# Thermodynamics homework

1. Jan 6, 2005

Hello all

Given

(a) N2(g) + O2(g) --> 2NO(g) ∆H = + 180. 7 kJ

(b) 2NO(g) +O2(g) --> 2NO2(g) ∆H = -113.1 kJ

(c) 2N20(g) --> 2N2(g) --> O2(g) ∆H = -163.2 kJ

Desired Reaction: N2O (g) + NO2(g) --> 3NO (g)

Can someone please tell me where to start? How do I apply Hess's Law? I know I have to work backwards. However, how do I do this in a systematic way?

Any help is appreciated

Thanks

Last edited: Jan 6, 2005
2. Jan 6, 2005

### apchemstudent

please rewrite the equations. Just look at B), for instance, it's not even balanced... and C makes no sense since how can you get O2 from 2 N2...

3. Jan 6, 2005

### dextercioby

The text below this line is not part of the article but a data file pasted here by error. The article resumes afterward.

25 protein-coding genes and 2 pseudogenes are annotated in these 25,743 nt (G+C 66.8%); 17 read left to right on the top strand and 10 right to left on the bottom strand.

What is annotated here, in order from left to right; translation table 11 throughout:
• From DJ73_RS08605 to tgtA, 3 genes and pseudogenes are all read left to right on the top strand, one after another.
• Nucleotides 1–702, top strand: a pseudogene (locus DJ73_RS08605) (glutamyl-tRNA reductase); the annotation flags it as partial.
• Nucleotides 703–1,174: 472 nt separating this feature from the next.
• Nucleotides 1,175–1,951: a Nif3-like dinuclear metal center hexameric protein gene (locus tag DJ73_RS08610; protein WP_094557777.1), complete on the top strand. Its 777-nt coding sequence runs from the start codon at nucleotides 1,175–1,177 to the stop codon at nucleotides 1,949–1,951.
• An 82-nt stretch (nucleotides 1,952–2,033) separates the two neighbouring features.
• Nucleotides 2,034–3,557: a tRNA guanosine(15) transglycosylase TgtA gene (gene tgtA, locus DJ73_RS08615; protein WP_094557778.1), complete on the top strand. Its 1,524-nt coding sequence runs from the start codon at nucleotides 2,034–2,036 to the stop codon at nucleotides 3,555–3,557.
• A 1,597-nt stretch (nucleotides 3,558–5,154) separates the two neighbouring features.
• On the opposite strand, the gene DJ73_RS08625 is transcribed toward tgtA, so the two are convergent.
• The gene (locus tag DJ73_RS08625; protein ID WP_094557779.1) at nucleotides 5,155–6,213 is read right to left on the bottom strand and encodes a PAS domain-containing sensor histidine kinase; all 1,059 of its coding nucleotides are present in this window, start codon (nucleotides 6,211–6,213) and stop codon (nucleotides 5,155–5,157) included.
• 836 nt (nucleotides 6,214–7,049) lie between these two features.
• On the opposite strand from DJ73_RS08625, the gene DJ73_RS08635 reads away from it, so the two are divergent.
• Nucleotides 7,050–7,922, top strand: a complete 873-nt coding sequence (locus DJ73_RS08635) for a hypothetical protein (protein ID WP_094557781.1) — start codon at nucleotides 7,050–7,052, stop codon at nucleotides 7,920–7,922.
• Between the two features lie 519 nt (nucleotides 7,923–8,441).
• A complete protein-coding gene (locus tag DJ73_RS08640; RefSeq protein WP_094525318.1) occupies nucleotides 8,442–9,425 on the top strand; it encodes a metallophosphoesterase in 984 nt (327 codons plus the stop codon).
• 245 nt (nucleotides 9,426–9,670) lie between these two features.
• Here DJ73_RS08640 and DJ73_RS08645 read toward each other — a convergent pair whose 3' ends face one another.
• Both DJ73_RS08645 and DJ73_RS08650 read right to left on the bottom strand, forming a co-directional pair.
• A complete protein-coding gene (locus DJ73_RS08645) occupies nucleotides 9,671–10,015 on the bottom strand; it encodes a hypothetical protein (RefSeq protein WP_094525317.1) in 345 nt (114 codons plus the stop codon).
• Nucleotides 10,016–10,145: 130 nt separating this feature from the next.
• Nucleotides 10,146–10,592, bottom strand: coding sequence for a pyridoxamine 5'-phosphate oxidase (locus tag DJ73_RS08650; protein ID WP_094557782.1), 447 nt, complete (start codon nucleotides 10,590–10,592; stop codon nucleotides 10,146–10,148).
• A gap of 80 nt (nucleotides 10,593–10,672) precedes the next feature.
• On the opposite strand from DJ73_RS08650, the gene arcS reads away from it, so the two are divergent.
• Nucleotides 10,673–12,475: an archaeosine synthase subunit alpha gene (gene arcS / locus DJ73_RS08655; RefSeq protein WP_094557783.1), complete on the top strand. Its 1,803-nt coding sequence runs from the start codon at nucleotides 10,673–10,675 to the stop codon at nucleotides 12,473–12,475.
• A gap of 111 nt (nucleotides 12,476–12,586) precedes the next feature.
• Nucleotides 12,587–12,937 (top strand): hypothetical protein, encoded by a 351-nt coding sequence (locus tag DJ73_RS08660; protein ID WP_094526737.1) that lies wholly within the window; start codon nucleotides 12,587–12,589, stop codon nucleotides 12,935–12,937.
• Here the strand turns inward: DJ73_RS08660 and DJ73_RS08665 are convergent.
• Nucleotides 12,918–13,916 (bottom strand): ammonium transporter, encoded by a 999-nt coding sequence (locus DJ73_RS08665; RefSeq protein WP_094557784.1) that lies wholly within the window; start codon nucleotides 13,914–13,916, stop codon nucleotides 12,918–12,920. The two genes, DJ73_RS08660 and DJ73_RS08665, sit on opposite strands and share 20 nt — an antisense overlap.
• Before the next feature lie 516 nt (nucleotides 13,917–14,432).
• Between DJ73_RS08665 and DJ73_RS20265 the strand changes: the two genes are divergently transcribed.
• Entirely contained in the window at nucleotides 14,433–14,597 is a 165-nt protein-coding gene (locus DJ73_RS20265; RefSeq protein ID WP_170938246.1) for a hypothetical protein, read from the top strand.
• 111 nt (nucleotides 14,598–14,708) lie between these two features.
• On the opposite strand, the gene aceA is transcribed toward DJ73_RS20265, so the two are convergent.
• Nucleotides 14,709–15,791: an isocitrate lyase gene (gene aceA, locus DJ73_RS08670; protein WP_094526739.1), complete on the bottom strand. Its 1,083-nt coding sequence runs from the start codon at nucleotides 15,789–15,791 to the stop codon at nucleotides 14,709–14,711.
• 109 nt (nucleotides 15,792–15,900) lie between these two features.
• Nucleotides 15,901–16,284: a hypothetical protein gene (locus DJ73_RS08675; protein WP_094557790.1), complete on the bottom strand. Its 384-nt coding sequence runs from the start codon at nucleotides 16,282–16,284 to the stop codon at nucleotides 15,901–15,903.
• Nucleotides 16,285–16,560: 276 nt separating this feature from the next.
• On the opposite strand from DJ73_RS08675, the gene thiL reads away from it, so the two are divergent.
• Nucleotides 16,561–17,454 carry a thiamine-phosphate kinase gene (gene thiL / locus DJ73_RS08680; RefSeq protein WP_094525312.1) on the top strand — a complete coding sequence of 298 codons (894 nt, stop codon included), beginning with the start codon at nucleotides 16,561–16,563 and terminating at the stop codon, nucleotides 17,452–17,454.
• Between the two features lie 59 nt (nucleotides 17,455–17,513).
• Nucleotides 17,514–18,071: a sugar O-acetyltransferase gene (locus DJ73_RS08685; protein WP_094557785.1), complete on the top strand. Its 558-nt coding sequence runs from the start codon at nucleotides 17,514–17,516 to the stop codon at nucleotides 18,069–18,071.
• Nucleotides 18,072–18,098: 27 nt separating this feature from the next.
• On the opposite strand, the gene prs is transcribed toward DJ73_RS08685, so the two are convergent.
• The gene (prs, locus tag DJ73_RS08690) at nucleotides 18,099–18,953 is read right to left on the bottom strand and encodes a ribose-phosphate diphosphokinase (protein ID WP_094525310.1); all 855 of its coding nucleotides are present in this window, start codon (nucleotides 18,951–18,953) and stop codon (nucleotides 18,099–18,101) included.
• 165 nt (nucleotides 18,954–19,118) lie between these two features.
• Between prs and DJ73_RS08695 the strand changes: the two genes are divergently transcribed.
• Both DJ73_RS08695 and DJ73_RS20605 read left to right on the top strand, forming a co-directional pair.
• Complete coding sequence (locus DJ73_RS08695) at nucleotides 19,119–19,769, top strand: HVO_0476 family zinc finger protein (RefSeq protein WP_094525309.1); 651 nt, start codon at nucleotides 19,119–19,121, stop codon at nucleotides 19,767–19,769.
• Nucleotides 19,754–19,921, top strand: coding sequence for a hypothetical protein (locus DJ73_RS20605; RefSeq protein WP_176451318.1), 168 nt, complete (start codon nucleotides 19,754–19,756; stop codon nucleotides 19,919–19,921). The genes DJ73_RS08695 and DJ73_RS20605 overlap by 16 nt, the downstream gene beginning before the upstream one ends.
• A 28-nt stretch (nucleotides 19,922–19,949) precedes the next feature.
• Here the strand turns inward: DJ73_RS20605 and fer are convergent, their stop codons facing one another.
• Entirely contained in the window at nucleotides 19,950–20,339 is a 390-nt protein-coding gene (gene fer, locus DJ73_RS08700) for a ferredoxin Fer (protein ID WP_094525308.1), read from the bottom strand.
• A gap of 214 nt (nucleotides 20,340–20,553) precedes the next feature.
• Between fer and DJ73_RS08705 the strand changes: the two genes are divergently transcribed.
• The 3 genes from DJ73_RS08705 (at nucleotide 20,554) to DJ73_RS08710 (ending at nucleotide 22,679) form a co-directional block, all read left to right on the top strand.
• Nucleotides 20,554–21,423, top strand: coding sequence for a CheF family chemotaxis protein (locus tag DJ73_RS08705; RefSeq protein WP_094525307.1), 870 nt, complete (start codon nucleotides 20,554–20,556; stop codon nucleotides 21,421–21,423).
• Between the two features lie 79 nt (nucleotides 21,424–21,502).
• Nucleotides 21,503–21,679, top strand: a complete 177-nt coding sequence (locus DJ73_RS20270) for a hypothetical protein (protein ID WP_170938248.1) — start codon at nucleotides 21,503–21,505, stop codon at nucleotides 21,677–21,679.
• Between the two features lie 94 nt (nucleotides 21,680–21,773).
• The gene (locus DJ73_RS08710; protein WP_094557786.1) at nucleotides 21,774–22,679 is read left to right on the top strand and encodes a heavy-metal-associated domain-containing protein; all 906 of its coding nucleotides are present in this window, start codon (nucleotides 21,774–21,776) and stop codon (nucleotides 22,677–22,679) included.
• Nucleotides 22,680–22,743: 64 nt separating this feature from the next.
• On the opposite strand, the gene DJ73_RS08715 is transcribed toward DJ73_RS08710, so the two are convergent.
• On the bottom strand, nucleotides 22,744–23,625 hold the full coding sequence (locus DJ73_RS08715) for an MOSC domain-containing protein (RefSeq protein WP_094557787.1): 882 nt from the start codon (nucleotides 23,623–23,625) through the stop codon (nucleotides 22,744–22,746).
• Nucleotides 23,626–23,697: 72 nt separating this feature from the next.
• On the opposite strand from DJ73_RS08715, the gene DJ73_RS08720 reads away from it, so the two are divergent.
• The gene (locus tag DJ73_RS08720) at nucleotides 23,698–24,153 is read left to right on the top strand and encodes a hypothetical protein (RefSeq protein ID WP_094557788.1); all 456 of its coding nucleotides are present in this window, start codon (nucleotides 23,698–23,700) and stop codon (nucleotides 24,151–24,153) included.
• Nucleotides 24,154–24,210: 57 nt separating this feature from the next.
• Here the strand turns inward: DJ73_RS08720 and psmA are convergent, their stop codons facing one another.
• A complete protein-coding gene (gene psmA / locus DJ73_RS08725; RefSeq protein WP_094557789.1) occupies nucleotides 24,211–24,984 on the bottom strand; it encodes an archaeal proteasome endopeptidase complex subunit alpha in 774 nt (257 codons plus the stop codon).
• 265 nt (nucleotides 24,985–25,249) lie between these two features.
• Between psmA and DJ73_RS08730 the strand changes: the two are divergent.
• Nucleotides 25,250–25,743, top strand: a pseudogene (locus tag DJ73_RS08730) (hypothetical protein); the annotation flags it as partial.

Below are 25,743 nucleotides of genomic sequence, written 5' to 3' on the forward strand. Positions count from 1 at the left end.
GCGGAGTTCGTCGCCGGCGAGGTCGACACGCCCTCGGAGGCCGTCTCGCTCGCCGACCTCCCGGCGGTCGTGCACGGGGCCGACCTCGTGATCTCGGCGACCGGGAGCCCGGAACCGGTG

A good place would be to state the equations correctly:
$$N_{2}+O_{2}\rightarrow 2NO$$ $$(\Delta H)_{1}=+180.7 kJ$$

$$2NO+O_{2}\rightarrow 2NO_{2}$$ $$(\Delta H)_{2}=-113.1 kJ$$

$$2NO_{2}\rightarrow N_{2}+2O_{2}$$ $$(\Delta H)_{3}=-67.6 kJ$$

Now,which is the quantity u wanna compute and what's the reaction u wish to get??

Daniel.

4. Jan 6, 2005

I want to compute ∆H for

N2O (g) + NO2(g) --> 3NO (g)

5. Jan 6, 2005

### apchemstudent

I think C should be 2 N2O(g) -> 2N2(g) + O2(g)...

Balance the reactions so that you will get rid of the unwanted reactants or products.... For instance, N2 + O2 -> 2NO

you you might want to multiply the reaction by 2 since N2 is not wanted and there's an N2 in reaction C of the product. Im assuming you know they will cancel out when added together...

Last edited: Jan 6, 2005
6. Jan 7, 2005